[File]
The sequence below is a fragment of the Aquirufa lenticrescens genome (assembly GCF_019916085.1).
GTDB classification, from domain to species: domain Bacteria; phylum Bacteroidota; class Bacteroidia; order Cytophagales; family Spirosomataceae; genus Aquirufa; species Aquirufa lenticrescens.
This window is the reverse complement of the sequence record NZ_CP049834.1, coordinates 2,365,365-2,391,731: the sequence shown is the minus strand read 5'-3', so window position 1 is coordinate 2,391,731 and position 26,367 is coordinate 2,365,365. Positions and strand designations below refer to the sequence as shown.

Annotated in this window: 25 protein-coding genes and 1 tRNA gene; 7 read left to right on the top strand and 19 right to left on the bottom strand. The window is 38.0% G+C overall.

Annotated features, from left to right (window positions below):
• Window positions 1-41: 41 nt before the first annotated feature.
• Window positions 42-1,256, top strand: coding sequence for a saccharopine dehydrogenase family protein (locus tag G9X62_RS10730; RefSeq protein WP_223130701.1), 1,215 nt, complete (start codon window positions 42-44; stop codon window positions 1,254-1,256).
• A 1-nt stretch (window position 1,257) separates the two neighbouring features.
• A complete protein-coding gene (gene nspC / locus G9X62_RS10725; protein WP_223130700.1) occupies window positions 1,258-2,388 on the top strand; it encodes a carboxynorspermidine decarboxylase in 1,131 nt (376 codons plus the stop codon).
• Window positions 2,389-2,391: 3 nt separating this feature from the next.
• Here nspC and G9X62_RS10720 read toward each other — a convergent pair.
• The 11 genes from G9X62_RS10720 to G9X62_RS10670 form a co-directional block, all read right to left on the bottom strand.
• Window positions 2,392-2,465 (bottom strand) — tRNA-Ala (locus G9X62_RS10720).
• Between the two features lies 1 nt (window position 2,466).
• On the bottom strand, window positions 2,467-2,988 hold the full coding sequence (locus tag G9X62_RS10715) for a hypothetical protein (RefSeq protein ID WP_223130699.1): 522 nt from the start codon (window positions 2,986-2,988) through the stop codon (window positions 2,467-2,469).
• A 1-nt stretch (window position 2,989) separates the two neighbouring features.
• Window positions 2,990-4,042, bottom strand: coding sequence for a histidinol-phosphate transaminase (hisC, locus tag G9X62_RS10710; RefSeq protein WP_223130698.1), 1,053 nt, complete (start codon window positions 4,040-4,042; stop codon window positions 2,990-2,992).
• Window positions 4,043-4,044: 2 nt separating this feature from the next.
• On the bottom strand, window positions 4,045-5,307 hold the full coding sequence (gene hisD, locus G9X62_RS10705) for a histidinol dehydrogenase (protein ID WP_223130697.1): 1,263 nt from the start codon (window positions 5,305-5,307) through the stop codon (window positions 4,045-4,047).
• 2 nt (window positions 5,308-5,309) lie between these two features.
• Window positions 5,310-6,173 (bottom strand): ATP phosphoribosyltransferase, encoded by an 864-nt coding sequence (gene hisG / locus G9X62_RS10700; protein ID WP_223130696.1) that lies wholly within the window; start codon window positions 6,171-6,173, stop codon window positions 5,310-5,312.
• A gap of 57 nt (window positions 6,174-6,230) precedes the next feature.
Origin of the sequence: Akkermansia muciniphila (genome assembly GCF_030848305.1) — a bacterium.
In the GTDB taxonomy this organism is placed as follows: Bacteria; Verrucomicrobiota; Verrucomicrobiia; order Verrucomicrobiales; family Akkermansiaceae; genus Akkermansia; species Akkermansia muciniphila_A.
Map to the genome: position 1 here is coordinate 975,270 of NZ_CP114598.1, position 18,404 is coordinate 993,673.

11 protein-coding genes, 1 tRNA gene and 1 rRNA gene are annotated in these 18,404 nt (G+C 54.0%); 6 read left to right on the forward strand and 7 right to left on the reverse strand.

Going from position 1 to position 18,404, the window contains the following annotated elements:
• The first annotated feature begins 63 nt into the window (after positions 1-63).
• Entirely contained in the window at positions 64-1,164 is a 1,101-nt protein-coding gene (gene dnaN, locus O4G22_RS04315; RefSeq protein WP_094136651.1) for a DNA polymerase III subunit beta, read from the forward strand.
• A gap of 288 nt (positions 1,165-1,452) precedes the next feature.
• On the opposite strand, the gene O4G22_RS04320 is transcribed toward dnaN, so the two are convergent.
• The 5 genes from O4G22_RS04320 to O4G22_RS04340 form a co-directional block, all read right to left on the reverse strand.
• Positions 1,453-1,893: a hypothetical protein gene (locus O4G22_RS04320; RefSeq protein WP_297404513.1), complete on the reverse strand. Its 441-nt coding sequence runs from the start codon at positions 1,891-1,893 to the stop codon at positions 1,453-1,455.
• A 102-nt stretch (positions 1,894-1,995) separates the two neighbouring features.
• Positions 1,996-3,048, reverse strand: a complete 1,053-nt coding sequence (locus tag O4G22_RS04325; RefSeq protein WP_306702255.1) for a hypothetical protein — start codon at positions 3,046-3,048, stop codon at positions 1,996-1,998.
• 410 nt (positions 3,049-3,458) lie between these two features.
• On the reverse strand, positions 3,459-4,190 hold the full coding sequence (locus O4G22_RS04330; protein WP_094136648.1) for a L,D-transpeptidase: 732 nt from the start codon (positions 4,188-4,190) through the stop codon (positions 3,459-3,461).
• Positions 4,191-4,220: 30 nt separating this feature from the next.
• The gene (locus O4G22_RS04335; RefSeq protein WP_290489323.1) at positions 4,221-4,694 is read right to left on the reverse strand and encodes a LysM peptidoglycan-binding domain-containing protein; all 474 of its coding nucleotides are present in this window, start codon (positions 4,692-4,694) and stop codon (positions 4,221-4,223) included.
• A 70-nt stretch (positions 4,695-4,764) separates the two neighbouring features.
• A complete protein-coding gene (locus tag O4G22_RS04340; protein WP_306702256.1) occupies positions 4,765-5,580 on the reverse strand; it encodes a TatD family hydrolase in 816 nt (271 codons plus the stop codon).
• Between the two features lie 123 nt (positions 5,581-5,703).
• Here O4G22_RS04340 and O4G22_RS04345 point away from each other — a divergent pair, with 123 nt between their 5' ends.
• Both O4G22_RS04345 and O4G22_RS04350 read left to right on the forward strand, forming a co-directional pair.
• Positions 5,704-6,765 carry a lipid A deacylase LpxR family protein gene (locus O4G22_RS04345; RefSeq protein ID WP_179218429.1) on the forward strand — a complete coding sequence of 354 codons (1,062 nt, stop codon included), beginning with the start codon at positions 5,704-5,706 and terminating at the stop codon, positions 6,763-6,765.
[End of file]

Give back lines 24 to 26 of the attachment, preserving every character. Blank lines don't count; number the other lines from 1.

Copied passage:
In the GTDB taxonomy this organism is placed as follows: Bacteria; Verrucomicrobiota; Verrucomicrobiia; order Verrucomicrobiales; family Akkermansiaceae; genus Akkermansia; species Akkermansia muciniphila_A.
Map to the genome: position 1 here is coordinate 975,270 of NZ_CP114598.1, position 18,404 is coordinate 993,673.

11 protein-coding genes, 1 tRNA gene and 1 rRNA gene are annotated in these 18,404 nt (G+C 54.0%); 6 read left to right on the forward strand and 7 right to left on the reverse strand.